So, yes, you are on the right track with consolidating Loans 1 and 2 (provided, of course, you've consolidated them with a reputable company at a decent interest rate). In the meantime, I absolutely concur with the advice to call back the folks on Loan 3 immediately and tell them exactly what you're doing in terms of Loans 1 and 2 AND how they can contact the consolidation company to verify this AND that you intend to consolidate Loan 3 as well. They will see that you are finally showing good faith in repaying, and may very well take any payment you can make in the meantime or even grant you another grace period until Loan 3 gets consolidated too.

And yes, I'd suggest getting a second (or third?) job, even if just for a few months, to start getting a little more cash in hand; I worked three jobs at one point after grad school to get out the hole I was digging, and while it sucks for awhile, it certainly sucks less than the fear and anxiety you're feeling now.

Best of luck. You'll get this taken care of soon, from the sounds of it. And yeah, your credit's probably shot for awhile, but believe me: if *I* can eventually earn excellent credit again after fucking up my finances so bad after grad school, then there's hope for you. ;) Email's in profile if you'd like to chat more.
posted by scody at 12:25 PM on December 30, 2005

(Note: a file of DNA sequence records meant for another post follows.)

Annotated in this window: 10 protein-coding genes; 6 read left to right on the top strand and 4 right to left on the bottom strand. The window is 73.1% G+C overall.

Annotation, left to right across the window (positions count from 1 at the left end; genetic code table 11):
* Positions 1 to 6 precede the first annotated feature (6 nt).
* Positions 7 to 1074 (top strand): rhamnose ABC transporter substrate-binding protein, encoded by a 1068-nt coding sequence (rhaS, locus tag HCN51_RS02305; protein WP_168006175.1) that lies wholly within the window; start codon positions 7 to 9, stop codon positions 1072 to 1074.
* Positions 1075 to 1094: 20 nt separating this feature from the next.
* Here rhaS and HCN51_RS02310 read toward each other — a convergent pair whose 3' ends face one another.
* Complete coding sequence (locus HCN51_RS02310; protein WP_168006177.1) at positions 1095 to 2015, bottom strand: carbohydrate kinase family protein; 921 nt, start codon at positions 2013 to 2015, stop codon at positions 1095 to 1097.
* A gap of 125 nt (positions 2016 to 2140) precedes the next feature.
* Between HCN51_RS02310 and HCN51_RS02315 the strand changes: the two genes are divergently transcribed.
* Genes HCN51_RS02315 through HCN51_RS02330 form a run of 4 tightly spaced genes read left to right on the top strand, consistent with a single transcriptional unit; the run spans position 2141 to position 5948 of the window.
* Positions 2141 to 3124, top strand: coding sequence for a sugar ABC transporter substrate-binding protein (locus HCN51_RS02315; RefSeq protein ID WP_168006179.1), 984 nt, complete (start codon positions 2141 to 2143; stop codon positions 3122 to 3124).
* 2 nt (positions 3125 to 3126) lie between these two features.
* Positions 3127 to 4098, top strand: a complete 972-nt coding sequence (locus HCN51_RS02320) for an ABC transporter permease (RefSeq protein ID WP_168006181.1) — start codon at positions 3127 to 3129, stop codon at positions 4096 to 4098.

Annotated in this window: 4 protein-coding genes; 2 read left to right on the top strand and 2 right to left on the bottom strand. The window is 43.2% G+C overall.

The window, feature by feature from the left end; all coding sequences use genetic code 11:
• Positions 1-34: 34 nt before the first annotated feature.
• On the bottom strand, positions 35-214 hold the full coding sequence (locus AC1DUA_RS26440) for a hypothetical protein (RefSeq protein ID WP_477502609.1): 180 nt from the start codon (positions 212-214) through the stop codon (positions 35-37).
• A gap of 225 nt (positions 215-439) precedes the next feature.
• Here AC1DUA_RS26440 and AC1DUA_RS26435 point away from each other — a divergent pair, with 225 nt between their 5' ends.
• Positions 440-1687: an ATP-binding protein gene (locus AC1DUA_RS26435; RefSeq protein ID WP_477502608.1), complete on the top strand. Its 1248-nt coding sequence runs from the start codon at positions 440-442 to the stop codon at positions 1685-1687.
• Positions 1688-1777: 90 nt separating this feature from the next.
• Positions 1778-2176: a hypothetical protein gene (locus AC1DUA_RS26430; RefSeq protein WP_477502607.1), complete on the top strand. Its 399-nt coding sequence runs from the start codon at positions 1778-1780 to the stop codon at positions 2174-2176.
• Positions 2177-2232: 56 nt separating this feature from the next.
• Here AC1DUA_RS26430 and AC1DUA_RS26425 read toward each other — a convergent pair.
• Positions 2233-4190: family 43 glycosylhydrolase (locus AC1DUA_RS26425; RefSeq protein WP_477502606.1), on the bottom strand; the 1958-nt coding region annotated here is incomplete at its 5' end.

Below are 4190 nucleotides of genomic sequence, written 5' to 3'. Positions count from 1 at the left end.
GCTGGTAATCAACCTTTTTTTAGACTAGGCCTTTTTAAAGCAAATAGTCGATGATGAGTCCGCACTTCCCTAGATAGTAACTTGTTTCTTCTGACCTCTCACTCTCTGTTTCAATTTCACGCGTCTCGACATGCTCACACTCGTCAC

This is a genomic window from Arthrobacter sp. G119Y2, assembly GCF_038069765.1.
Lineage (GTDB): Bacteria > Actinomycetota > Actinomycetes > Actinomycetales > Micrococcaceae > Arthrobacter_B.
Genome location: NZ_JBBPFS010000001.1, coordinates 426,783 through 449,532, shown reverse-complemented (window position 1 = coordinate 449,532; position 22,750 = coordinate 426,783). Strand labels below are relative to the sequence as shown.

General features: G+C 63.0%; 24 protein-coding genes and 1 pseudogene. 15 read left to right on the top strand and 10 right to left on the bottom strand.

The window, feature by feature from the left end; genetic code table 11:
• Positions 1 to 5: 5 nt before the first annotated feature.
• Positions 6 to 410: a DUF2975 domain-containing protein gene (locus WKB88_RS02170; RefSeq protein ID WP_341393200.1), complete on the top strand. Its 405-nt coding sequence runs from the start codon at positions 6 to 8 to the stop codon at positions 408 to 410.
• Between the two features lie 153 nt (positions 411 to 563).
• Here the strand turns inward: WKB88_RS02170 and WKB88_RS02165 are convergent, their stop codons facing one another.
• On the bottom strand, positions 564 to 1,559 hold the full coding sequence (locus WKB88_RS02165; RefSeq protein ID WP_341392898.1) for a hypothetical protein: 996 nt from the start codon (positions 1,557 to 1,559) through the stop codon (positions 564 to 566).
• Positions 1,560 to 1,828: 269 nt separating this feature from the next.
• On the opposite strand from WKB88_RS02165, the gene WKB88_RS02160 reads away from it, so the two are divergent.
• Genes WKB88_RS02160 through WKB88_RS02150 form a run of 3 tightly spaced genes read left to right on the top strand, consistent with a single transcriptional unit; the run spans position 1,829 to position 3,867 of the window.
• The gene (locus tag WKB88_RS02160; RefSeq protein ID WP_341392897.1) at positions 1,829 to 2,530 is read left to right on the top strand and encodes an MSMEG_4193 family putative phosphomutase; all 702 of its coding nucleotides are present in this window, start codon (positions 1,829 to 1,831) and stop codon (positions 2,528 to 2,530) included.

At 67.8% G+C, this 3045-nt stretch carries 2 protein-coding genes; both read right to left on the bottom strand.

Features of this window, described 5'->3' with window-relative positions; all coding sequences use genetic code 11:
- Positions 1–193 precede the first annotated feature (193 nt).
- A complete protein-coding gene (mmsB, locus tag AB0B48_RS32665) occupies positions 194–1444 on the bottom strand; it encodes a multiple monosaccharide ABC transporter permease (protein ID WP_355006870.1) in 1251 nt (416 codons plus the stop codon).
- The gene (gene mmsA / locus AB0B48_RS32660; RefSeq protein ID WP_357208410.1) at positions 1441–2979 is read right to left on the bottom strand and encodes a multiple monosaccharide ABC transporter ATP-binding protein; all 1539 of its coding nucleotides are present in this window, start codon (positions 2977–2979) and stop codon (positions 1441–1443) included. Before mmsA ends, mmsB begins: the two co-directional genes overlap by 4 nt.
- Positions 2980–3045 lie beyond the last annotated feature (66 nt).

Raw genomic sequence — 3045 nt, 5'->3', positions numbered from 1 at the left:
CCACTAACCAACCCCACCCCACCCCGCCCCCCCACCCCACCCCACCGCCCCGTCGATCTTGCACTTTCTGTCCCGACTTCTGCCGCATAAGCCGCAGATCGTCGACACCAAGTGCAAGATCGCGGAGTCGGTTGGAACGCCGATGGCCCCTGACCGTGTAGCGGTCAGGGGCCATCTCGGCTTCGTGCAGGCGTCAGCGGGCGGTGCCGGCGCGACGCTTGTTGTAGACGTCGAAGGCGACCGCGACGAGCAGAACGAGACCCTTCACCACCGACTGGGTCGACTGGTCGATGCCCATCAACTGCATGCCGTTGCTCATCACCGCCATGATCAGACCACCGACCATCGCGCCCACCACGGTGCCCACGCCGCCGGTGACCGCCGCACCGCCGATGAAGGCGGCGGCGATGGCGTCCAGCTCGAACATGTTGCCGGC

delmoi it's nearly impossible to discharge student loans from bankruptcy. Slate or some online magazine did an article a while back about a man working several jobs, living in very spartan conditions and the judge ruling that his cat was a luxury and he could be using that money to pay back loans.
posted by geoff. at 12:25 PM on December 30, 2005

My retail job that paid about $10/hour was in Vermont at a mall... normal clothing store. No comission.
posted by k8t at 1:47 PM on December 30, 2005

If your consolidation on the first two loans hasn't gone through yet, look into the William D. Ford Direct Loan program through the U.S. Department of Education. They used to offer an income-contingent repayment plan in some circumstances, and that seems to be very unusual. I'm not sure what the eligibility requirements are now, though, and the website is not that great. Maybe a credit counseling service or someone at the US Dept. of Education can let you know how this will work with your current application for consolidation.
posted by dilettante at 3:37 PM on December 30, 2005

I read your post as indicating that you are consolidating all three loans, correct? In that case, yes, just call them back and tell them you are consolidating, and give them the dates and info about when they will be paid. Probably that will do the trick.
posted by litlnemo at 5:09 PM on December 30, 2005